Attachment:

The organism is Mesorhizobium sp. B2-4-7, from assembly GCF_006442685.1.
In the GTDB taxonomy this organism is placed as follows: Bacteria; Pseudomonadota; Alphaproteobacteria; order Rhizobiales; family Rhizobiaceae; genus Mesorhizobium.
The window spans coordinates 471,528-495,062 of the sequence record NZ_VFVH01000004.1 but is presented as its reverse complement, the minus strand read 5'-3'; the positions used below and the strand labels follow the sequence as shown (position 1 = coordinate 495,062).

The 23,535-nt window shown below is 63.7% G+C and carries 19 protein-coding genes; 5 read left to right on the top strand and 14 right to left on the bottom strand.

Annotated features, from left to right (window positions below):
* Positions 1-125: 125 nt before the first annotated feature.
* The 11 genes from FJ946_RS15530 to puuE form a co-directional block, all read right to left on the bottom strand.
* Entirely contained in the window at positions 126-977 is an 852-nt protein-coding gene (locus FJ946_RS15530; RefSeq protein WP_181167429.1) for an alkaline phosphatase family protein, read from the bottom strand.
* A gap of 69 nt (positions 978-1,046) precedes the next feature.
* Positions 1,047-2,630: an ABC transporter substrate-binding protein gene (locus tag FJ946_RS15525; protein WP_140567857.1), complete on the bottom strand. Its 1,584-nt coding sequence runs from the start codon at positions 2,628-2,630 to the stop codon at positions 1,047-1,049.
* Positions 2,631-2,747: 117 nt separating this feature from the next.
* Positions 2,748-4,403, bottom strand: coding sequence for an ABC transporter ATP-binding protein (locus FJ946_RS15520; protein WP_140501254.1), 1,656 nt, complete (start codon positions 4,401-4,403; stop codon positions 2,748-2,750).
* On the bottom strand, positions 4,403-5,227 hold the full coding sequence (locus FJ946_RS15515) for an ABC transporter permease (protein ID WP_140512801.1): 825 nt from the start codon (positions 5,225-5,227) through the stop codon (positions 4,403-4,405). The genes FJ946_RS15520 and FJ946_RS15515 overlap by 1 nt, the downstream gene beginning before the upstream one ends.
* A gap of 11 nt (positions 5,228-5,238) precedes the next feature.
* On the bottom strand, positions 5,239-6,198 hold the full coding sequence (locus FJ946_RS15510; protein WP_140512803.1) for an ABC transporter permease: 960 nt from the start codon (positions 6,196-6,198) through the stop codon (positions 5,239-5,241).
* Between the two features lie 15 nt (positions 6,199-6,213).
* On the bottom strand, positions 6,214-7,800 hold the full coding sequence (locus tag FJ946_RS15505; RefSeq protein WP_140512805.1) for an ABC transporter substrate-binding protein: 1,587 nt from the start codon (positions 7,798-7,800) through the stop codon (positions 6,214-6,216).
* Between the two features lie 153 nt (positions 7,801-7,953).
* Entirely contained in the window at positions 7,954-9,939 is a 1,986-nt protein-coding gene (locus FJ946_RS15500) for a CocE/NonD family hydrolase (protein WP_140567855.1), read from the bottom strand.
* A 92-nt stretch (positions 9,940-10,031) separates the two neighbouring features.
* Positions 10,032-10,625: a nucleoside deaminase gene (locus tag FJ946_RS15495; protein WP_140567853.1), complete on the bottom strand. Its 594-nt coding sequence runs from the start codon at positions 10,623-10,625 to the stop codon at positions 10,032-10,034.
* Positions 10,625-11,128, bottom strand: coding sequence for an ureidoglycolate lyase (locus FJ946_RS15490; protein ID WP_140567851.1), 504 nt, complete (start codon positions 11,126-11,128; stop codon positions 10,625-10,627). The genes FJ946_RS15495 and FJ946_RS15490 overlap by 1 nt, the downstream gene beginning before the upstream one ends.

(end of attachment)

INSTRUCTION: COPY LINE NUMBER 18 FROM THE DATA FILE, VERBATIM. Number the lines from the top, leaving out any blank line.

* Between the two features lie 153 nt (positions 7,801-7,953).